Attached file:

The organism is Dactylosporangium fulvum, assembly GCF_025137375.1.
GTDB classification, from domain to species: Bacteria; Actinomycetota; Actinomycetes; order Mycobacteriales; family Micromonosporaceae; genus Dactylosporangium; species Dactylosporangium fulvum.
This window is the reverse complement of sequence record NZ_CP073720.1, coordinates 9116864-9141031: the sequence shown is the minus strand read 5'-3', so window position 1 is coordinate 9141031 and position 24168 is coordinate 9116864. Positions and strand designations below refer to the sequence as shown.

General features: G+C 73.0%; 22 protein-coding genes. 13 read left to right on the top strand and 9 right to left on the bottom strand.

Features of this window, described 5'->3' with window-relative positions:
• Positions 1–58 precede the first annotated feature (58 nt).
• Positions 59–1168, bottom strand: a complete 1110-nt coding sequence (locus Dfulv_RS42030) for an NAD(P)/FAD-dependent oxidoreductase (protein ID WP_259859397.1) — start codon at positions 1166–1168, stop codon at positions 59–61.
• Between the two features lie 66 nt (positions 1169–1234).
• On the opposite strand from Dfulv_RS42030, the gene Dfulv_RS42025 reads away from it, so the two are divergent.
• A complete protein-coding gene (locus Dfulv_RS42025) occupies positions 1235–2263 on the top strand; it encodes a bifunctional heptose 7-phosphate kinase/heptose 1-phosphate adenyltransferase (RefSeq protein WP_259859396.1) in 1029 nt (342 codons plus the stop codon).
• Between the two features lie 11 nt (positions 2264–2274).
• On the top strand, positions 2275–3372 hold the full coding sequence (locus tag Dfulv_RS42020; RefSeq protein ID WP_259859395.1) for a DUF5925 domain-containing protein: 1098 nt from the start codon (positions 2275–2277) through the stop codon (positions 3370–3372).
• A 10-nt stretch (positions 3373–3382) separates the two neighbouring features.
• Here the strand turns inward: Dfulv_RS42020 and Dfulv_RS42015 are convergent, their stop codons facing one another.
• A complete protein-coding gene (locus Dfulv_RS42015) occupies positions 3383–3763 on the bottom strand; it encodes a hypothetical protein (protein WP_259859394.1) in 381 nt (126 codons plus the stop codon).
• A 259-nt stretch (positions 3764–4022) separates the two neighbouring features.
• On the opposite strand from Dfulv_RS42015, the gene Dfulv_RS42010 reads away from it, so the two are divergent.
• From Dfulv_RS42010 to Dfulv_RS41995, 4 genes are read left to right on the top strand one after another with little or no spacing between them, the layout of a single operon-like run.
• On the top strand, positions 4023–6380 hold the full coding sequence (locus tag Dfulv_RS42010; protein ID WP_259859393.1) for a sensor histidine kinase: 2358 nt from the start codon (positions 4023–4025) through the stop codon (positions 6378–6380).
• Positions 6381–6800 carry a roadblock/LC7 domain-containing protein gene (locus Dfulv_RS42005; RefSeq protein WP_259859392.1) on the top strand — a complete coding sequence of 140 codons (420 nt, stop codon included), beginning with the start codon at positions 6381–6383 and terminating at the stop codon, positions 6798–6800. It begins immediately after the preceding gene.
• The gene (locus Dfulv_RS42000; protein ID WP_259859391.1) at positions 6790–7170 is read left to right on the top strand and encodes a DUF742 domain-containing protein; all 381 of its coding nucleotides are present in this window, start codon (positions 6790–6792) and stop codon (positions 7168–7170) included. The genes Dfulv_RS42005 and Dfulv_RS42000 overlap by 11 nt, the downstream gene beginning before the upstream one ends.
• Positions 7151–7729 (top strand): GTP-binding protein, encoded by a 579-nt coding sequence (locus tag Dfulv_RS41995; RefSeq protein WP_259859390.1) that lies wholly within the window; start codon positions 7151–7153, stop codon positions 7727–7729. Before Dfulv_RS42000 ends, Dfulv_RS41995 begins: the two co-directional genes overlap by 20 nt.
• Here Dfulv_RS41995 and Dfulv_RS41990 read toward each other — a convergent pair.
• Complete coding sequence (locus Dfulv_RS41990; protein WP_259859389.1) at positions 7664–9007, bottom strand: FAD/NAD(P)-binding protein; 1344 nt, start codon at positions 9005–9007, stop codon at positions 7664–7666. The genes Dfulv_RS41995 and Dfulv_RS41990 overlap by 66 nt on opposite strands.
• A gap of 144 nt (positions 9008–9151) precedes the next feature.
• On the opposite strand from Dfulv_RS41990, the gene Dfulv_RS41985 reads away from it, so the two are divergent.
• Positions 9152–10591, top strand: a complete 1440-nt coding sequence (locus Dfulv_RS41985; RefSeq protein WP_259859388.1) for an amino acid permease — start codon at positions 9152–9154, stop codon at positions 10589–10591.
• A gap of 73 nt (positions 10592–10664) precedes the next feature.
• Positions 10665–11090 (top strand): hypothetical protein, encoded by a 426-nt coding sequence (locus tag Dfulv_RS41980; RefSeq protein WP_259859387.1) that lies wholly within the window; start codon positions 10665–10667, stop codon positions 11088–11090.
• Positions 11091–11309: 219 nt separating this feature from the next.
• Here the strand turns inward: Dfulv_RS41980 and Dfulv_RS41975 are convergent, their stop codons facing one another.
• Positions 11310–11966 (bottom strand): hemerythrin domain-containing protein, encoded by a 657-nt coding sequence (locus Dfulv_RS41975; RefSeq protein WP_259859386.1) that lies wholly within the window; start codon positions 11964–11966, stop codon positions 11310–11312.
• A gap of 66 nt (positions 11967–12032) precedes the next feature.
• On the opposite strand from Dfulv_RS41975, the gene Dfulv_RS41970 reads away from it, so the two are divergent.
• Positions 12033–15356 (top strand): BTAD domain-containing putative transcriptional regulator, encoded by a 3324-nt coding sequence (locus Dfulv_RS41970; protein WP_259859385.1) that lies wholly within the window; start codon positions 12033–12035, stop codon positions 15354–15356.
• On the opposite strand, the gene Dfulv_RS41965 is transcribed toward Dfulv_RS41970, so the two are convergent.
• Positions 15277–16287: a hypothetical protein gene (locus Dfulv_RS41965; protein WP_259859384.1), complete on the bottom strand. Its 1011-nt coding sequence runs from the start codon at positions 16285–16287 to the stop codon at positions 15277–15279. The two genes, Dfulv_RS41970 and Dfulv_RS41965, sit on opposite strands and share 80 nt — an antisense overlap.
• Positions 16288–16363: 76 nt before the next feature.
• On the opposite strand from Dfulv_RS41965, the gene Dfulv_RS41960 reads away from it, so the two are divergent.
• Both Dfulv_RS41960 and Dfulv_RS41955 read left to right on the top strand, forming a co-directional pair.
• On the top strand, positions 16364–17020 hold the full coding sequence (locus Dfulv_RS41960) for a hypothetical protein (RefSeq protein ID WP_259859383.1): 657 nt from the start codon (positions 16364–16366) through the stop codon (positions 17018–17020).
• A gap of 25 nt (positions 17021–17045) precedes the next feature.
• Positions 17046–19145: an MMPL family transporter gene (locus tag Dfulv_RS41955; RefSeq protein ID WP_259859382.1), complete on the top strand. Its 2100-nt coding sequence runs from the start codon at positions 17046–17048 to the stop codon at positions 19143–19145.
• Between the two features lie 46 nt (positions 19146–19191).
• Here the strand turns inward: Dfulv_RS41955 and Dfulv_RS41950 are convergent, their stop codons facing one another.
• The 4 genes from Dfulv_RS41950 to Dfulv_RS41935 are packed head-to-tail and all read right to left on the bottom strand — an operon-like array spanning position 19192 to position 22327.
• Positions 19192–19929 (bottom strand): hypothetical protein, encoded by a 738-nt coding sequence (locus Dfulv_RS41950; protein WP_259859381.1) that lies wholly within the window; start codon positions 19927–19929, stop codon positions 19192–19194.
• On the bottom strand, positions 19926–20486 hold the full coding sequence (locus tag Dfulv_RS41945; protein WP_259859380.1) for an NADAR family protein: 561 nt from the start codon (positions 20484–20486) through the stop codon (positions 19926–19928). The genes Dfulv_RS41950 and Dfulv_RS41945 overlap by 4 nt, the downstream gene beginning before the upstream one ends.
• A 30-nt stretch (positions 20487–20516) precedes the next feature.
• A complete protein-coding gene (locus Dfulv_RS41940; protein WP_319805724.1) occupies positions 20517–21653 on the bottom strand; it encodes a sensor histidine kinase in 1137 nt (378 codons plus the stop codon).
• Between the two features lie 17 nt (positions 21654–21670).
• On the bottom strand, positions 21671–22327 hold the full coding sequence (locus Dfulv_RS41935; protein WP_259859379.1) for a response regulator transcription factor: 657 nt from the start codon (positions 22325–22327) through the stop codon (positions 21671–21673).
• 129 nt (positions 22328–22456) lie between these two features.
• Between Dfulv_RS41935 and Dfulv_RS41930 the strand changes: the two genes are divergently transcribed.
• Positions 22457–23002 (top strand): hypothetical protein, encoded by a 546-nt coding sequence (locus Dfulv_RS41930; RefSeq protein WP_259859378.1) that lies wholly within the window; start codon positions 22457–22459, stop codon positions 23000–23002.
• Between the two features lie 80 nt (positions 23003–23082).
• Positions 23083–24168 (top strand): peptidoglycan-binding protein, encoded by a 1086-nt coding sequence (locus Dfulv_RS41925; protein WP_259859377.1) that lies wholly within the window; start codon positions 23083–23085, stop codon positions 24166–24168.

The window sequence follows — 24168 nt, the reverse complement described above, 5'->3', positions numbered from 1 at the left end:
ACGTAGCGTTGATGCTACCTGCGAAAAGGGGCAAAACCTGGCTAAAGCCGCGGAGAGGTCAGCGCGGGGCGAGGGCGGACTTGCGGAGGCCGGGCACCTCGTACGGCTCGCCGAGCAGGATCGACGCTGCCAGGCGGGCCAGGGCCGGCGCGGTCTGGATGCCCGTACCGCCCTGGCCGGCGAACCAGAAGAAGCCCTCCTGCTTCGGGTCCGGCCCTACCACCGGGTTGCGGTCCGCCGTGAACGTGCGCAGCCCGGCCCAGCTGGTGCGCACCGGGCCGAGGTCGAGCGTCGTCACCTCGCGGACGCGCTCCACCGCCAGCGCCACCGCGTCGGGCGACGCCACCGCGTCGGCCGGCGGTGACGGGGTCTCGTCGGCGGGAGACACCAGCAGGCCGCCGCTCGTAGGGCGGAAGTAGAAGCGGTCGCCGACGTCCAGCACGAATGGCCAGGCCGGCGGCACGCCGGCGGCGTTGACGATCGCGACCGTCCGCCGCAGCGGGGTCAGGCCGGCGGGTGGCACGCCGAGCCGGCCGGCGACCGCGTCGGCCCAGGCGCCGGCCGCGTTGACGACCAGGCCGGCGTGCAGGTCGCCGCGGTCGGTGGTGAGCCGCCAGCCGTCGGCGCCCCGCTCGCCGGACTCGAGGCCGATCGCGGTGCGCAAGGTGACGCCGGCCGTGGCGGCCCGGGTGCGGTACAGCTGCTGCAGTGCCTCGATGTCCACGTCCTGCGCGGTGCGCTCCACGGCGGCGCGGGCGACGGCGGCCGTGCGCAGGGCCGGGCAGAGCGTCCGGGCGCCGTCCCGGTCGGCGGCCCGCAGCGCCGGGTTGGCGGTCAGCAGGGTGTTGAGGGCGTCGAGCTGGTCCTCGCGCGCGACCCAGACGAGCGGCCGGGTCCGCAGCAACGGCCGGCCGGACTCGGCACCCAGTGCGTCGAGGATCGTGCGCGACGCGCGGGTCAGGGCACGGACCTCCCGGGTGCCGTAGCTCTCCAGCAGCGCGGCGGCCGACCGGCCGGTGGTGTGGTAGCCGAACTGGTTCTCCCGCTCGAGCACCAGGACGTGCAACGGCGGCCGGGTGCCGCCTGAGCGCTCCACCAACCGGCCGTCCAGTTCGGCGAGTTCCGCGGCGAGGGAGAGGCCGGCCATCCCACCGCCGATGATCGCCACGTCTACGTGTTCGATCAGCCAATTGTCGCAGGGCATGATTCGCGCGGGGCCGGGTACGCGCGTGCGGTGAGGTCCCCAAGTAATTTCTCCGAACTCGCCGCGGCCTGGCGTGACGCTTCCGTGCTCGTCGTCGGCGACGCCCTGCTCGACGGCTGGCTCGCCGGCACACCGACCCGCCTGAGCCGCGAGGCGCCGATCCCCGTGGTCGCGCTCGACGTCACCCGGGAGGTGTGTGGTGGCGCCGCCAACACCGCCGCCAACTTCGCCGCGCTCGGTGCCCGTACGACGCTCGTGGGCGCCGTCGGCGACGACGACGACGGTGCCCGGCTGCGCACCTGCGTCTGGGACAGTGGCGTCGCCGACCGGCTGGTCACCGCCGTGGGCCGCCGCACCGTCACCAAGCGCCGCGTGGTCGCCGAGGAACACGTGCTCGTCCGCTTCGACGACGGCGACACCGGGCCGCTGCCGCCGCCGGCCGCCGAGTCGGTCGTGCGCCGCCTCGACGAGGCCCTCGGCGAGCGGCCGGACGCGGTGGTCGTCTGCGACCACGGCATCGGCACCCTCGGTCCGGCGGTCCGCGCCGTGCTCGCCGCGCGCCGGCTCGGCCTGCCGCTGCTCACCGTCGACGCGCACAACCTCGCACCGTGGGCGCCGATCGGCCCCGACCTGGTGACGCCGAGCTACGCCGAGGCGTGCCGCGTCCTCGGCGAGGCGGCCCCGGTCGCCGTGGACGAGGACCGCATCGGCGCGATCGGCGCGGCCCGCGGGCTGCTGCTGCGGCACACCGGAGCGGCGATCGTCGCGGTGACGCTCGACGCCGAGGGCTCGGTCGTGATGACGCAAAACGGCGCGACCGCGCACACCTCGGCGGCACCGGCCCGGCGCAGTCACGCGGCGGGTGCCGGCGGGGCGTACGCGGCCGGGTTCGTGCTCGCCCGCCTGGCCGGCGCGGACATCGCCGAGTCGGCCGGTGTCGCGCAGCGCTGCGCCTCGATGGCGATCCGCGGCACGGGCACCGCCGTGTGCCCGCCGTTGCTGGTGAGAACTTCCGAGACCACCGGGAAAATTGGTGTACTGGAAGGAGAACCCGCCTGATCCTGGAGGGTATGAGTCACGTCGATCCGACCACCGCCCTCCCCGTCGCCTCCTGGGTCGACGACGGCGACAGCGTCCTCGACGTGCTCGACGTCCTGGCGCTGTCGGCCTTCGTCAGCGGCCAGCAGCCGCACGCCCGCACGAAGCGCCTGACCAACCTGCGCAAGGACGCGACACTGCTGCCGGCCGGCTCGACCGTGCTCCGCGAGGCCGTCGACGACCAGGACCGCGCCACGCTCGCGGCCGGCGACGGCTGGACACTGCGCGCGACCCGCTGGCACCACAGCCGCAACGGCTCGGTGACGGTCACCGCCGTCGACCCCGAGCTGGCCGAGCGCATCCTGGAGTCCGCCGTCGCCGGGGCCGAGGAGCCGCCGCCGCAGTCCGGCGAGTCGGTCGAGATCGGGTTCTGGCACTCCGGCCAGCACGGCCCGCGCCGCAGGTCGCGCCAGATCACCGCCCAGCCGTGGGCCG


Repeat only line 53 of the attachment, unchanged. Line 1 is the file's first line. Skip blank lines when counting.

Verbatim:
• 129 nt (positions 22328–22456) lie between these two features.